Yeah, you've gotten some unasked for advice apparently. I'll add mine. I agree that in general I don't agree with counseling, but in fact did benefit from it on issues not related to relationships. One thing I absolutely believe is that I get ____ up if faced with issues all I do is listen to the voice(s) in my head. It's been MY experience that I cannot think my way out of some problems by myself. If you want no advice that's fine. But from your tone I'd say you should find someone you trust to discuss the issue and explore solutions or alternative approaches. Best of luck Brewer....
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Old 03-03-2014, 10:49 AM   #45
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I am a month and a half into being job free, but spousal arguments have definitely been more frequent since the separation. Anyone else trod a similar path, or am I just lucky?
Pretty common that friction increases with retirement, as it often may with any significant change in life circumstances. Most find that at an increase in 'personal time' (at least temporarily) may help matters settle in to a new & mutually acceptable routine. I found this article interesting-

How Retirement Can Hurt Your Marriage (And What You Can Do About It)

BTW- I know you said that "counseling" is BS, but sometimes the honest advice of a trusted relative or good friend can be useful too.
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Old 03-03-2014, 10:50 AM   #46
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Perhaps part of the reason for the "unasked for advice" is only seeing one side of the issue, and not presuming that is the only side. I just wish the OP the best and that it all works out.

One of my brothers is retired and he and my SIL have been getting along better than ever. About 8 years ago she was diagnosed with breast cancer and that ordeal (as they told me) helped them realize that each was the most important thing to the other. She has been cancer free for 6 years, and that was one reason by brother retired at 60, so that they could spend more time together. His comment that struck we was "once we realized tomorrow is not a guarantee, so many of our differences seemed very petty".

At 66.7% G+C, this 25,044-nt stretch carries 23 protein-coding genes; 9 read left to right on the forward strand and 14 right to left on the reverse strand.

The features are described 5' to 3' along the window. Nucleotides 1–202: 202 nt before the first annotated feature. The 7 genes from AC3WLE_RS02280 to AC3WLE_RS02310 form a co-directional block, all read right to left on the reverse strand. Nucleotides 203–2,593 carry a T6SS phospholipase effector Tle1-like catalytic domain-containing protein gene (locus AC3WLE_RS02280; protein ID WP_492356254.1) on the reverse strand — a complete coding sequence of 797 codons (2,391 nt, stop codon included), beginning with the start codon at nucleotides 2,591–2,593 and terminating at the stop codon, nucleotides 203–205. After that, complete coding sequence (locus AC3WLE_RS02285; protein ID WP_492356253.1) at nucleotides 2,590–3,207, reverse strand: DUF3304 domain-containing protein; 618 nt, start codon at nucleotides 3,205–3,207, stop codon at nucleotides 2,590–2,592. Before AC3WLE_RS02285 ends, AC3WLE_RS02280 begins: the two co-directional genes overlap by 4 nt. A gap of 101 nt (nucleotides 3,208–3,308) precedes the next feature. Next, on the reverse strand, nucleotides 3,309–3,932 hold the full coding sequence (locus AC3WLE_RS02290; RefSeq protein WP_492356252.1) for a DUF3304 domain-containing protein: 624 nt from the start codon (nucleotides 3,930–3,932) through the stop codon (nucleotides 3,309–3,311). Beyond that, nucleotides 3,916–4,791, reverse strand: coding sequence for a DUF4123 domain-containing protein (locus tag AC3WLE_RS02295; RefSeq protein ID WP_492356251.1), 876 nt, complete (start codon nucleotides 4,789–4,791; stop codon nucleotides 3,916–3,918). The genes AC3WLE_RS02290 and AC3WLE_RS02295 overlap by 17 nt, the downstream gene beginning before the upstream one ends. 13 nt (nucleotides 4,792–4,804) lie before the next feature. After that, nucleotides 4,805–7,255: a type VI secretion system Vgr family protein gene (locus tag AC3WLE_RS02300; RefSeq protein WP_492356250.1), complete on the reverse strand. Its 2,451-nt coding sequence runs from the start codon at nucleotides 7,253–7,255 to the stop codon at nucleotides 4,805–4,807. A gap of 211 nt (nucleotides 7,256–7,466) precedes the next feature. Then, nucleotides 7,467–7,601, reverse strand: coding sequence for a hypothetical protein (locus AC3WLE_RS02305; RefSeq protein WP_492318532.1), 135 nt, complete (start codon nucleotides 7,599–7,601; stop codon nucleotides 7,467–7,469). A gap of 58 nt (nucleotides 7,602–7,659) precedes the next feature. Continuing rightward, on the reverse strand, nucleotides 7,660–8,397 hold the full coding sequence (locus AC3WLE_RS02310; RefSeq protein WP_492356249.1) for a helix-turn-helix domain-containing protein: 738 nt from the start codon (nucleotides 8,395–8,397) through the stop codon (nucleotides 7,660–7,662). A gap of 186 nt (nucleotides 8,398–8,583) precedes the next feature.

While I'm not retired (yet), threads like this help me (and DW) from a planning perspective, and we hope it works out for the OP.
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Old 03-03-2014, 11:02 AM   #47
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I think having a husband around the house all day would feel like a co-worker or a boss hanging around in a person's office all day. It would be uncomfortable. I would probably feel like a hostess and feel a responsibility to talk to you. If you're being needy especially.

You're both going to have to figure out a way around this.
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Old 03-03-2014, 11:10 AM   #48
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Now that I'm home all the time, my partner never comes home to an empty house. There are times when he asks me if I have anywhere to go today, meaning he would like some alone time.

And when he took an extended vacation last month, there were times when I was counting down the number of days until he goes back to work so I can have some alone time for myself.

I think there are very few couples who truly want to be around each other 24 hours a day. The more individual activities each person has, the more they have to share when they do have some time together to enjoy each other's company.

My partner's sister actually has a great relationship with her husband. They do everything together, and I have never once seen them get on each other's nerves. But I always believed they were the extreme exception to the norm.